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Philippine prelate refuses to be cowed by threats

Bishop Pablo Virgilio David of Kalookan vows to continue working with local officials in rehabilitating drug addicts

Melo Acuna, Manila

Melo Acuna, Manila

Updated: February 28, 2019 05:29 AM GMT
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Philippine prelate refuses to be cowed by threats

Bishop Pablo Virgilio David of Kalookan celebrates Mass in January in an urban poor community in his diocese where drug-related killings are common. (Photo by Vincent Go)

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A Philippine bishop who has received death threats for criticizing the government's bloody narcotics crackdown has vowed to continue speaking out against it.

Bishop Pablo Virgilio David of Kalookan in the Philippine capital Manila said while he fears for his safety, he "fears more for children and the poor victims of this drug war."

He said the poor have become the most "vulnerable" in the illegal drug trade because of their "desperation and hopelessness."

The government's "war against illegal drugs" has become "immoral and unthinkable and so desperate," the vice president of the bishops' conference, said.

The campaign would have been more successful had enforcers respected the provisions of law that guarantee respect for human rights, he added.

Early in his presidency in 2016, Rodrigo Duterte promised to put an end to illegal drugs within three to six months.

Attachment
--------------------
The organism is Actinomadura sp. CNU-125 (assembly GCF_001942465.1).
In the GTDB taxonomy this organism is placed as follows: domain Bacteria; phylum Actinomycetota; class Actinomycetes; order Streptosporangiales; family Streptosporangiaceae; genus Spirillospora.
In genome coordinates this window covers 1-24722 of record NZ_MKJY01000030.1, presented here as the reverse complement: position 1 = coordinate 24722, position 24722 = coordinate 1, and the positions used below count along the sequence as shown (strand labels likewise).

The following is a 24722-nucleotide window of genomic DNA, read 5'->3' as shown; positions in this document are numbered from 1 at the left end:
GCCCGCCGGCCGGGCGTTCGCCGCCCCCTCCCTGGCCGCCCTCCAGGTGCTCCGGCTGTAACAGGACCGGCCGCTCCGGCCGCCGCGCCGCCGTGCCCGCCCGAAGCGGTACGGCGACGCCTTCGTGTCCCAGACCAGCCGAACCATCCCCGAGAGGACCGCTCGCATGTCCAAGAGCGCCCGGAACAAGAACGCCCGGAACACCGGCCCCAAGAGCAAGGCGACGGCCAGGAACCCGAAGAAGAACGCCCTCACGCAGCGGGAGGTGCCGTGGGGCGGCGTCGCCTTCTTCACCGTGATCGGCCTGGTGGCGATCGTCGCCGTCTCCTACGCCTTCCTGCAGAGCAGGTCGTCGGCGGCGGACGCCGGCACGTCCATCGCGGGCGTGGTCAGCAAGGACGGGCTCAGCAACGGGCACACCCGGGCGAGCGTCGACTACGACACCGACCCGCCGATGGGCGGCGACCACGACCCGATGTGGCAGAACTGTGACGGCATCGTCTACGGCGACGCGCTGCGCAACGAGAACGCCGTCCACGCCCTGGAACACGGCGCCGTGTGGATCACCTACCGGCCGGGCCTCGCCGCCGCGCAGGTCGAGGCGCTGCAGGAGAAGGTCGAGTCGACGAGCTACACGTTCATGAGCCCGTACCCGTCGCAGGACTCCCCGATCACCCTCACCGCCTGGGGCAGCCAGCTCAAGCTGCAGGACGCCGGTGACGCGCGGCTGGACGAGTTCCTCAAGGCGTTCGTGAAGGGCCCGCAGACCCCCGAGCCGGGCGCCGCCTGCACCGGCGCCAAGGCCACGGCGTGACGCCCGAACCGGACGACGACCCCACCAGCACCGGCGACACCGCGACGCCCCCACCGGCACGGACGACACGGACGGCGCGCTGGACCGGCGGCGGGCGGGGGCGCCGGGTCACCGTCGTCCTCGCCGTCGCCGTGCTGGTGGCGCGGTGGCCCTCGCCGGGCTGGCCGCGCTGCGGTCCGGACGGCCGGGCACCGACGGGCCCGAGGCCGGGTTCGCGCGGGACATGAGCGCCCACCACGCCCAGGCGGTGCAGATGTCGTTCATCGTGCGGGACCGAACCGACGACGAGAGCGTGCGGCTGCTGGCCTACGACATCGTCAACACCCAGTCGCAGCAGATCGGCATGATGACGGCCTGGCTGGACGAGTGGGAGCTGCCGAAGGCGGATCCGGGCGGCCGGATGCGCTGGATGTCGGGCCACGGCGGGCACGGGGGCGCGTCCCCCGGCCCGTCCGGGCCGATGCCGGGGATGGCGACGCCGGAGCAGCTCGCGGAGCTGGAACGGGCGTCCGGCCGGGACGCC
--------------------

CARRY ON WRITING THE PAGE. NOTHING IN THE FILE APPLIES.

After three years, the campaign against narcotics has resulted in the killing of up to 20,000 suspected drug users and peddlers, according to rights groups.

Bishop David said he will continue working with local officials in his diocese to help community-based rehabilitation of drug addicts.

"We’re not anti-government, we have found a lot of good people in the local government," said the prelate.

He said, however, that even volunteers in his partnership with the local anti-narcotics council have received death threats.

This week, rights groups honored Bishop David with the "Ka Pepe Diokno Human Rights Award," named after a late Filipino human rights defender, for his defense of the rights of the poor.

In a message read during the ceremony, the prelate asked for forgiveness for not attending.

"Well-meaning friends who worry for my personal safety had advised me not to take these threats to my person lightly," the bishop said.

He said he did not want to "unnecessarily endanger the lives of those who would accompany" him to the event.

On Feb. 25, Duterte warned against harming religious leaders.

Bishop David, however, said threats are "part of the hazards" of being a priest and a bishop.

"Witnessing to the Gospel, witnessing to the truth, is something that can cost you your life," he said. 

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